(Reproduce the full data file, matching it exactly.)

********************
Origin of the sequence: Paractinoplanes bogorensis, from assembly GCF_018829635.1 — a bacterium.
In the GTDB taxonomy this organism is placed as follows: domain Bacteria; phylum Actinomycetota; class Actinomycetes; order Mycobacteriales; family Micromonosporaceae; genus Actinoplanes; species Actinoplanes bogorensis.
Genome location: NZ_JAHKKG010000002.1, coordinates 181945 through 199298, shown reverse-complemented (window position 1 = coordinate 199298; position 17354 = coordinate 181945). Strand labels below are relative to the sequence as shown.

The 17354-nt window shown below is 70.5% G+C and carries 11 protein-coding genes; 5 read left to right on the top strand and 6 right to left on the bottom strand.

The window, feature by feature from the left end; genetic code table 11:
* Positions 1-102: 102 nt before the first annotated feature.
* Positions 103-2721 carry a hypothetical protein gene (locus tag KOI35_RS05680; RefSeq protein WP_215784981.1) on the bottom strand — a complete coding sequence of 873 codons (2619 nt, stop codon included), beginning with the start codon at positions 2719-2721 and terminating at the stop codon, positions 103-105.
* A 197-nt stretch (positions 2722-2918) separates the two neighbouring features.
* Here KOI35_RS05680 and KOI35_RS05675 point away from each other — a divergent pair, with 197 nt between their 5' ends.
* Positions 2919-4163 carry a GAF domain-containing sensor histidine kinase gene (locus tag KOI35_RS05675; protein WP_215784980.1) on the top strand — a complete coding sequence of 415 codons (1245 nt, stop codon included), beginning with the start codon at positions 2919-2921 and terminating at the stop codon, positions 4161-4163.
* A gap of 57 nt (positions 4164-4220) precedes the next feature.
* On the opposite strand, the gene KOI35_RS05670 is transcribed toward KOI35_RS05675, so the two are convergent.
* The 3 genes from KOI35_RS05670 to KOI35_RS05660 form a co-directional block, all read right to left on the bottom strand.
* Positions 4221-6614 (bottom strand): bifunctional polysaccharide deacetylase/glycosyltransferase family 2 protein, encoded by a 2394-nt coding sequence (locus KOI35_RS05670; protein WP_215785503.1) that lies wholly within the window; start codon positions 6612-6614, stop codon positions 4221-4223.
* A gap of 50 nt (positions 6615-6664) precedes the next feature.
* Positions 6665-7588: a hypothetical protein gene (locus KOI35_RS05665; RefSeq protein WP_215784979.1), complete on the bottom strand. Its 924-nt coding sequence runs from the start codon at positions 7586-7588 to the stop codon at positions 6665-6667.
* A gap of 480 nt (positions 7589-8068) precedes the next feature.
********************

Origin of the sequence: Paractinoplanes bogorensis, from assembly GCF_018829635.1 — a bacterium.
In the GTDB taxonomy this organism is placed as follows: domain Bacteria; phylum Actinomycetota; class Actinomycetes; order Mycobacteriales; family Micromonosporaceae; genus Actinoplanes; species Actinoplanes bogorensis.
Genome location: NZ_JAHKKG010000002.1, coordinates 181945 through 199298, shown reverse-complemented (window position 1 = coordinate 199298; position 17354 = coordinate 181945). Strand labels below are relative to the sequence as shown.

The 17354-nt window shown below is 70.5% G+C and carries 11 protein-coding genes; 5 read left to right on the top strand and 6 right to left on the bottom strand.

The window, feature by feature from the left end; genetic code table 11:
* Positions 1-102: 102 nt before the first annotated feature.
* Positions 103-2721 carry a hypothetical protein gene (locus tag KOI35_RS05680; RefSeq protein WP_215784981.1) on the bottom strand — a complete coding sequence of 873 codons (2619 nt, stop codon included), beginning with the start codon at positions 2719-2721 and terminating at the stop codon, positions 103-105.
* A 197-nt stretch (positions 2722-2918) separates the two neighbouring features.
* Here KOI35_RS05680 and KOI35_RS05675 point away from each other — a divergent pair, with 197 nt between their 5' ends.
* Positions 2919-4163 carry a GAF domain-containing sensor histidine kinase gene (locus tag KOI35_RS05675; protein WP_215784980.1) on the top strand — a complete coding sequence of 415 codons (1245 nt, stop codon included), beginning with the start codon at positions 2919-2921 and terminating at the stop codon, positions 4161-4163.
* A gap of 57 nt (positions 4164-4220) precedes the next feature.
* On the opposite strand, the gene KOI35_RS05670 is transcribed toward KOI35_RS05675, so the two are convergent.
* The 3 genes from KOI35_RS05670 to KOI35_RS05660 form a co-directional block, all read right to left on the bottom strand.
* Positions 4221-6614 (bottom strand): bifunctional polysaccharide deacetylase/glycosyltransferase family 2 protein, encoded by a 2394-nt coding sequence (locus KOI35_RS05670; protein WP_215785503.1) that lies wholly within the window; start codon positions 6612-6614, stop codon positions 4221-4223.
* A gap of 50 nt (positions 6615-6664) precedes the next feature.
* Positions 6665-7588: a hypothetical protein gene (locus KOI35_RS05665; RefSeq protein WP_215784979.1), complete on the bottom strand. Its 924-nt coding sequence runs from the start codon at positions 7586-7588 to the stop codon at positions 6665-6667.
* A gap of 480 nt (positions 7589-8068) precedes the next feature.